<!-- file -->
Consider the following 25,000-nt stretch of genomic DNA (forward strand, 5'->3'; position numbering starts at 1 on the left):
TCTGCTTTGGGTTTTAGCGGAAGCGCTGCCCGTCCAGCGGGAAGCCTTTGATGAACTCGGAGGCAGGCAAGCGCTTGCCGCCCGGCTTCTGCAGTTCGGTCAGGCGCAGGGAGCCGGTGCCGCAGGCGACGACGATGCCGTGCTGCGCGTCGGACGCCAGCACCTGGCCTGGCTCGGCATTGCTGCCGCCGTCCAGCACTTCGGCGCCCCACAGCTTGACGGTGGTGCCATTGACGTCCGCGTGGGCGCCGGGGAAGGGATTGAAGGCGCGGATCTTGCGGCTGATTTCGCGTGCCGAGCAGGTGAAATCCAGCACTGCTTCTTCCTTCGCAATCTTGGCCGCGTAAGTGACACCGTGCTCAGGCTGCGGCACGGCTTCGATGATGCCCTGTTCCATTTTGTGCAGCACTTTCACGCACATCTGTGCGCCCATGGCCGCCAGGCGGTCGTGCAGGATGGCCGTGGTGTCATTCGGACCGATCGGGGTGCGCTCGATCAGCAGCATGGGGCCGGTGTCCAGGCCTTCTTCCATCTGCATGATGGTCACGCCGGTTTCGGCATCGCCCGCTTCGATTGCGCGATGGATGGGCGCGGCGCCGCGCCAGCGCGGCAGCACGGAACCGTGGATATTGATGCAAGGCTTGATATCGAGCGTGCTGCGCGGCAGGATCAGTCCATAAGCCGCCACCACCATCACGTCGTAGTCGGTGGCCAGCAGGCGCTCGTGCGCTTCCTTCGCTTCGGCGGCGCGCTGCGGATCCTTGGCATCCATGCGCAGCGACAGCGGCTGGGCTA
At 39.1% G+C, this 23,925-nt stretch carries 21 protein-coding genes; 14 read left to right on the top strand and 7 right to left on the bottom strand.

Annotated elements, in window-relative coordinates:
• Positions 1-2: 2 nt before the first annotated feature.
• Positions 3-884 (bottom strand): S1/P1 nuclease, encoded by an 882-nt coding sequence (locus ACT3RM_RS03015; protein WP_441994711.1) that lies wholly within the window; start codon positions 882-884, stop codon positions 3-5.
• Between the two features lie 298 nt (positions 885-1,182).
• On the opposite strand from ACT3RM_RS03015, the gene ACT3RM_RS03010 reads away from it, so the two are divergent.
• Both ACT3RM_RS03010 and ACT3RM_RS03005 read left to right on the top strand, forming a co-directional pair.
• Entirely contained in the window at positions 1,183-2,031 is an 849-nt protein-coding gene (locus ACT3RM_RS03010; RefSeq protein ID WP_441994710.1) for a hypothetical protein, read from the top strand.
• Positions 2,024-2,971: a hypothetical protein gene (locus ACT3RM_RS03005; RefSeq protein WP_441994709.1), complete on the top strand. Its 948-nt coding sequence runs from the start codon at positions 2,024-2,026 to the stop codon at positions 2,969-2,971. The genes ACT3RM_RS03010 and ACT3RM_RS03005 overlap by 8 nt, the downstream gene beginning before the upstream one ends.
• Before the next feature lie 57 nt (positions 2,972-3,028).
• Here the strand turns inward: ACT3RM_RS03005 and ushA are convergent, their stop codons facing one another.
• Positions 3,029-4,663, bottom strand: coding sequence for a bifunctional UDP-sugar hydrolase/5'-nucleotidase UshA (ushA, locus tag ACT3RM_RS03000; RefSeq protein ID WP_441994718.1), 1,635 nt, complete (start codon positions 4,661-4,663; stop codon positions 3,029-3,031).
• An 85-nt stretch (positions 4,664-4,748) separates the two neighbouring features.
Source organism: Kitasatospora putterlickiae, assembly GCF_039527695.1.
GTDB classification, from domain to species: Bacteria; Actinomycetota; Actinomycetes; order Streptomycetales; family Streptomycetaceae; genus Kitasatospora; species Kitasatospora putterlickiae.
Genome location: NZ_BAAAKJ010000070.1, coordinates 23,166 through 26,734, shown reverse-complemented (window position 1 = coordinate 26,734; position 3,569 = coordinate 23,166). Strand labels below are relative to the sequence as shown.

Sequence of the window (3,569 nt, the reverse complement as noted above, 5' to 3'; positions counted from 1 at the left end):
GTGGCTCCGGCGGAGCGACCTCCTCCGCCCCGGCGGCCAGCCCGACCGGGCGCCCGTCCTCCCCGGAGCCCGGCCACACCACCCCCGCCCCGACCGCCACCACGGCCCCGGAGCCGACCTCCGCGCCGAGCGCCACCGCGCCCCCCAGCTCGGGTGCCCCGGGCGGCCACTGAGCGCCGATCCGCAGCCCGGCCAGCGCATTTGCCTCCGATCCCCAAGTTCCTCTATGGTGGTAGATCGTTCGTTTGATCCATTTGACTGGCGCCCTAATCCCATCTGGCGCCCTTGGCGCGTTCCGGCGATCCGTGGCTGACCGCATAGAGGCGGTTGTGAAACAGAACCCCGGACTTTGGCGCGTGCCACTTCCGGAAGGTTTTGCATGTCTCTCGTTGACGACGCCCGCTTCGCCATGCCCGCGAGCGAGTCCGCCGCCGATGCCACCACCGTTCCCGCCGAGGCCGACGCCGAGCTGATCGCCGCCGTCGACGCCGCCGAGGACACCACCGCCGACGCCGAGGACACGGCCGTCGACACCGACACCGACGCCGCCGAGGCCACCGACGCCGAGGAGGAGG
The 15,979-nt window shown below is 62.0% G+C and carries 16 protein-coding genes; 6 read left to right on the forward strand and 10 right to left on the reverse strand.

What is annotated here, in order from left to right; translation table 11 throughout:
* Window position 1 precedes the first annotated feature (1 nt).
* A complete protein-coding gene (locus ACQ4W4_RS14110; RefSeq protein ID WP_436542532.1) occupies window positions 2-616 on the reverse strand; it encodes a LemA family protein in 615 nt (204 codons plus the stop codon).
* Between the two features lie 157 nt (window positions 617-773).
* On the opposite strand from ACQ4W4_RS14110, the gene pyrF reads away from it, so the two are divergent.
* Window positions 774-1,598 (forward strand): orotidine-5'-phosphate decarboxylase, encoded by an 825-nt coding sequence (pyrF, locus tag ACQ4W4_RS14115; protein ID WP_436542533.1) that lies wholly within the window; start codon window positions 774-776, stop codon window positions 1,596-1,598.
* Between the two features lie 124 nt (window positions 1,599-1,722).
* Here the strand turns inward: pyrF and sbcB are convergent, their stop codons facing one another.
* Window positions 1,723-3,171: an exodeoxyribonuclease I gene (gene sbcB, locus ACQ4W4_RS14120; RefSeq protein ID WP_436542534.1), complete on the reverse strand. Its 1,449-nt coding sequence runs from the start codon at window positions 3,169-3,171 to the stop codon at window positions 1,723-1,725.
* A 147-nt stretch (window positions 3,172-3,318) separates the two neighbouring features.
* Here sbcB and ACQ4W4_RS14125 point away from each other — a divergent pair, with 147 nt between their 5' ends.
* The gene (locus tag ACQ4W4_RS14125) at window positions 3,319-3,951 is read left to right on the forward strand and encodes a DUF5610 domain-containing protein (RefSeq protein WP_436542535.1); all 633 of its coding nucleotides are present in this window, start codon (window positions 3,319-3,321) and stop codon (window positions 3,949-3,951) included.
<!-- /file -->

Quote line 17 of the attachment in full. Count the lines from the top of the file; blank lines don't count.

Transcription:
GTDB classification, from domain to species: Bacteria; Actinomycetota; Actinomycetes; order Streptomycetales; family Streptomycetaceae; genus Kitasatospora; species Kitasatospora putterlickiae.